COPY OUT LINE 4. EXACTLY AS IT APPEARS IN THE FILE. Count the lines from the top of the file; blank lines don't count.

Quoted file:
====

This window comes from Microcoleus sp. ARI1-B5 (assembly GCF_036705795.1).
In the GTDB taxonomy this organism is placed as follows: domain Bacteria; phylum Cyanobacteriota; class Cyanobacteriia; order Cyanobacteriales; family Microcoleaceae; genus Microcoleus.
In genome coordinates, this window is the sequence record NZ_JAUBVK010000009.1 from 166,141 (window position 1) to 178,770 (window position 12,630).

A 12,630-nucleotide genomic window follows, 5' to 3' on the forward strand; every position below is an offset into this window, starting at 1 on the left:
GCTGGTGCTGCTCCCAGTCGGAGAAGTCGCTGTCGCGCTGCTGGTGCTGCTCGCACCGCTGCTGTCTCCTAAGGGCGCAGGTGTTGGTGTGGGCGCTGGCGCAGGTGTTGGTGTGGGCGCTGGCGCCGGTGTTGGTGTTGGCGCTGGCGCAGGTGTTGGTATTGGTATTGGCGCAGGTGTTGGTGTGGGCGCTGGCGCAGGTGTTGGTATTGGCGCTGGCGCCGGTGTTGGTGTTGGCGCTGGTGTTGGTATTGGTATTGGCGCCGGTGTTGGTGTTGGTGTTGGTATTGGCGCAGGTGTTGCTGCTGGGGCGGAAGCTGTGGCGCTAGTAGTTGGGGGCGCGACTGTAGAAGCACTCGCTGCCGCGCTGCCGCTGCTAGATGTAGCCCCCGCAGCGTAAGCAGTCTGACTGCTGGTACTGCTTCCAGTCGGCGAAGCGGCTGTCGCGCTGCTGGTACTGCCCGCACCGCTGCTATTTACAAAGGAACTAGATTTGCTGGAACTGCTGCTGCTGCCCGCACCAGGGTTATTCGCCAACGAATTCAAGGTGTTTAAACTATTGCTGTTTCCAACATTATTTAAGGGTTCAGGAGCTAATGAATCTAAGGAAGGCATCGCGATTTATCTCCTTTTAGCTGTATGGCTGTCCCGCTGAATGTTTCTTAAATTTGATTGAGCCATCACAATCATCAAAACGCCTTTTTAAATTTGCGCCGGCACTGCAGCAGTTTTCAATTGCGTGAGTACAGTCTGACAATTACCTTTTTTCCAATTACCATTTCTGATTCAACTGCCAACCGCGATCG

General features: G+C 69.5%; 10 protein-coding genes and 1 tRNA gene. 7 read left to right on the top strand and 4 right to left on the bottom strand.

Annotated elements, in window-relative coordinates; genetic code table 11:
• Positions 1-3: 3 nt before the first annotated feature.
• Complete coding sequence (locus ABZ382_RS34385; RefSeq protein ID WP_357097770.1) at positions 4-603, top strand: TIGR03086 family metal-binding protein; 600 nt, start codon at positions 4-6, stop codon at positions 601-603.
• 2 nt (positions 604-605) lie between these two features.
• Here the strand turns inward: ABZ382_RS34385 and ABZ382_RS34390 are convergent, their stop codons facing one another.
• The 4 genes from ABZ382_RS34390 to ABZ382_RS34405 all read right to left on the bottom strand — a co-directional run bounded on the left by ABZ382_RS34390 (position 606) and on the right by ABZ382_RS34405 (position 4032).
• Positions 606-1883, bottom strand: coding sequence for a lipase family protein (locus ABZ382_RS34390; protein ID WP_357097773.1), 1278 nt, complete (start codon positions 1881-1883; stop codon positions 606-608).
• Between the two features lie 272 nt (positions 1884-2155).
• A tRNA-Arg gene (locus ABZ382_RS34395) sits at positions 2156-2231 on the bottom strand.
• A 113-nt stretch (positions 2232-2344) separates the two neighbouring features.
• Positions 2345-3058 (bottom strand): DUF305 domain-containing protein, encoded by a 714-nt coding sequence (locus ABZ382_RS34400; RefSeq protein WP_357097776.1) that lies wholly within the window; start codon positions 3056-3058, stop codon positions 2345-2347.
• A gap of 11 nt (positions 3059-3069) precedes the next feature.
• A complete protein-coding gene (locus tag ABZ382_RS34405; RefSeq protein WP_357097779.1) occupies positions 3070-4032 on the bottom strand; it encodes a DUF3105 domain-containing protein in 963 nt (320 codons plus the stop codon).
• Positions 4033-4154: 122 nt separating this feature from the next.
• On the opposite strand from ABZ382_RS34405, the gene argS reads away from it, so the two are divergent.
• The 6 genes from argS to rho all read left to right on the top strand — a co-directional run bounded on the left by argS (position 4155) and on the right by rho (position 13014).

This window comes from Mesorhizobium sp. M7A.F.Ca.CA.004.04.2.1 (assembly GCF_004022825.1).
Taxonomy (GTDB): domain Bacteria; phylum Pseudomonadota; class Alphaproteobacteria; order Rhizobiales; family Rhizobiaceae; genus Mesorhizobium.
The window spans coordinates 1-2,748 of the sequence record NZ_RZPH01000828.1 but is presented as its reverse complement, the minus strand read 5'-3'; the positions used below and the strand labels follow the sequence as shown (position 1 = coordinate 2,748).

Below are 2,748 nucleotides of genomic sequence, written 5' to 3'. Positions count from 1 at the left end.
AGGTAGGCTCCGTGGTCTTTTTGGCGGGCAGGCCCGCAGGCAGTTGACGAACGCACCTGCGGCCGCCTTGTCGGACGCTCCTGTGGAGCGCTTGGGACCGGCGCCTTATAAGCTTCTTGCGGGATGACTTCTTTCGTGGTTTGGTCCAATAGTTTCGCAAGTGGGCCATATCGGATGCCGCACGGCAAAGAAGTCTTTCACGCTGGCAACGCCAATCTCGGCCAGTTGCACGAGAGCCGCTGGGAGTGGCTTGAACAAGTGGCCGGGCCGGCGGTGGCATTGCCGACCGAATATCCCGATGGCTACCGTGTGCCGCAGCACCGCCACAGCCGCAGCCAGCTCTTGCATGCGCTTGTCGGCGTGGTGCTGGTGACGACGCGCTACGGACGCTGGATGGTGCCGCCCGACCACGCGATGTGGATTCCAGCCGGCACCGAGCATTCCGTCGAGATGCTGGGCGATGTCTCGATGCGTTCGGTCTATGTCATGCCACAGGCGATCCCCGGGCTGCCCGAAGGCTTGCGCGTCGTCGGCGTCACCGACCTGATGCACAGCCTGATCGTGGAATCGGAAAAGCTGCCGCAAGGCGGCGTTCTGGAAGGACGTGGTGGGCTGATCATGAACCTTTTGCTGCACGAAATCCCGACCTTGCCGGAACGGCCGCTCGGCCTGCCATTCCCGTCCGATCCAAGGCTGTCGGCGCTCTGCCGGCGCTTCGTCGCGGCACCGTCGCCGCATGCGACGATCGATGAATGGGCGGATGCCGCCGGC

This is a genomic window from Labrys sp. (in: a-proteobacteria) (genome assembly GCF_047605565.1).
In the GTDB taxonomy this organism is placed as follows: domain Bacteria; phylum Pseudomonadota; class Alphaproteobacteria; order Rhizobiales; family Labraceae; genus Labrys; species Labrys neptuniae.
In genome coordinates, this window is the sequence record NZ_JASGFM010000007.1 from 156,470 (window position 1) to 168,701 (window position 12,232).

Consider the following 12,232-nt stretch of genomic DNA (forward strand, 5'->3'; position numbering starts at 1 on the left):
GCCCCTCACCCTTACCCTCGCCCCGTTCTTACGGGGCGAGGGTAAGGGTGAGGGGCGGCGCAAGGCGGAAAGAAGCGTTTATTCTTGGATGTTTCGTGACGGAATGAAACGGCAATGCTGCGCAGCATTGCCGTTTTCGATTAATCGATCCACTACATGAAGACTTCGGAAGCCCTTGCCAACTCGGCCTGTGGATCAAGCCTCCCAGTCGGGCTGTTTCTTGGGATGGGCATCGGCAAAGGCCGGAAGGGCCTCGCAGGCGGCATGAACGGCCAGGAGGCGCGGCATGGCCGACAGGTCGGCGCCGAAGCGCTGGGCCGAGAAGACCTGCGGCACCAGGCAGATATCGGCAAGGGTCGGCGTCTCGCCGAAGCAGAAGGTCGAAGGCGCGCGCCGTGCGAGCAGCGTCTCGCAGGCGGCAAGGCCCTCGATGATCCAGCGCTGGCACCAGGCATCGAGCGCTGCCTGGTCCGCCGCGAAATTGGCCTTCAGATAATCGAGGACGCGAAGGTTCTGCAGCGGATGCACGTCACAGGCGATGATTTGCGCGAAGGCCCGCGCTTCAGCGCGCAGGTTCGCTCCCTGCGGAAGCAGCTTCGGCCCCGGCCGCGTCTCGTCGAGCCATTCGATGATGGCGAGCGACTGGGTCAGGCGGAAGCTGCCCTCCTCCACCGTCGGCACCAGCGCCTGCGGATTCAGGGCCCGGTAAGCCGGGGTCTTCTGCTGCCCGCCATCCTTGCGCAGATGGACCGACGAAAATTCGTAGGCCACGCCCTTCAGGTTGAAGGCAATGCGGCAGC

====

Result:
A 12,630-nucleotide genomic window follows, 5' to 3' on the forward strand; every position below is an offset into this window, starting at 1 on the left: